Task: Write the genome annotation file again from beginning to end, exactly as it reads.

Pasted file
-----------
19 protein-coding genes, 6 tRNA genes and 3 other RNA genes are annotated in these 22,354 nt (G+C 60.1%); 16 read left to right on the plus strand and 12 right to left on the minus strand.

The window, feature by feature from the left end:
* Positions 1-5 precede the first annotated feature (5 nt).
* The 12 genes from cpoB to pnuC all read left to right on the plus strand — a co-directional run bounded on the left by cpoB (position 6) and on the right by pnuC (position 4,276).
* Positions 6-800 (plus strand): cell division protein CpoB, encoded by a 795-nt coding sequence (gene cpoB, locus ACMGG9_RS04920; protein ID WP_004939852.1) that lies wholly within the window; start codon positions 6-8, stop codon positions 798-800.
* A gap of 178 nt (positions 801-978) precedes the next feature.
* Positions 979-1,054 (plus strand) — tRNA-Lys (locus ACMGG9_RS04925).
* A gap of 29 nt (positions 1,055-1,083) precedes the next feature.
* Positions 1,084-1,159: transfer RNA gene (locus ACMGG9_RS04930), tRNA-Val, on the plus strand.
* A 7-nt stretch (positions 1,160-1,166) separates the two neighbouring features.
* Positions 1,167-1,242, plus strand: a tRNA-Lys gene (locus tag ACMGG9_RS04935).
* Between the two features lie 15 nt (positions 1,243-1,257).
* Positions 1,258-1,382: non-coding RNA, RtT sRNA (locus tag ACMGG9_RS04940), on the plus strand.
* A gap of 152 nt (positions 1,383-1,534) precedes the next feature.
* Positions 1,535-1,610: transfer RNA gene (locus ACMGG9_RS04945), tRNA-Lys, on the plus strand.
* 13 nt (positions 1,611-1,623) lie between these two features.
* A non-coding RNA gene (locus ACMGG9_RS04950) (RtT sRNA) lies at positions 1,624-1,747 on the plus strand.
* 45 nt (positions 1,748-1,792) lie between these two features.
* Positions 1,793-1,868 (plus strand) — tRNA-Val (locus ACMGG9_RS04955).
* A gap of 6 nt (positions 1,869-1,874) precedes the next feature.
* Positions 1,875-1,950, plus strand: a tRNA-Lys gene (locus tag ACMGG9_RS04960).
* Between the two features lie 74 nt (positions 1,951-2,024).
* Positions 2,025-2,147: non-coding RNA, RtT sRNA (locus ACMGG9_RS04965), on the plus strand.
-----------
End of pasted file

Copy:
19 protein-coding genes, 6 tRNA genes and 3 other RNA genes are annotated in these 22,354 nt (G+C 60.1%); 16 read left to right on the plus strand and 12 right to left on the minus strand.

The window, feature by feature from the left end:
* Positions 1-5 precede the first annotated feature (5 nt).
* The 12 genes from cpoB to pnuC all read left to right on the plus strand — a co-directional run bounded on the left by cpoB (position 6) and on the right by pnuC (position 4,276).
* Positions 6-800 (plus strand): cell division protein CpoB, encoded by a 795-nt coding sequence (gene cpoB, locus ACMGG9_RS04920; protein ID WP_004939852.1) that lies wholly within the window; start codon positions 6-8, stop codon positions 798-800.
* A gap of 178 nt (positions 801-978) precedes the next feature.
* Positions 979-1,054 (plus strand) — tRNA-Lys (locus ACMGG9_RS04925).
* A gap of 29 nt (positions 1,055-1,083) precedes the next feature.
* Positions 1,084-1,159: transfer RNA gene (locus ACMGG9_RS04930), tRNA-Val, on the plus strand.
* A 7-nt stretch (positions 1,160-1,166) separates the two neighbouring features.
* Positions 1,167-1,242, plus strand: a tRNA-Lys gene (locus tag ACMGG9_RS04935).
* Between the two features lie 15 nt (positions 1,243-1,257).
* Positions 1,258-1,382: non-coding RNA, RtT sRNA (locus tag ACMGG9_RS04940), on the plus strand.
* A gap of 152 nt (positions 1,383-1,534) precedes the next feature.
* Positions 1,535-1,610: transfer RNA gene (locus ACMGG9_RS04945), tRNA-Lys, on the plus strand.
* 13 nt (positions 1,611-1,623) lie between these two features.
* A non-coding RNA gene (locus ACMGG9_RS04950) (RtT sRNA) lies at positions 1,624-1,747 on the plus strand.
* 45 nt (positions 1,748-1,792) lie between these two features.
* Positions 1,793-1,868 (plus strand) — tRNA-Val (locus ACMGG9_RS04955).
* A gap of 6 nt (positions 1,869-1,874) precedes the next feature.
* Positions 1,875-1,950, plus strand: a tRNA-Lys gene (locus tag ACMGG9_RS04960).
* Between the two features lie 74 nt (positions 1,951-2,024).
* Positions 2,025-2,147: non-coding RNA, RtT sRNA (locus ACMGG9_RS04965), on the plus strand.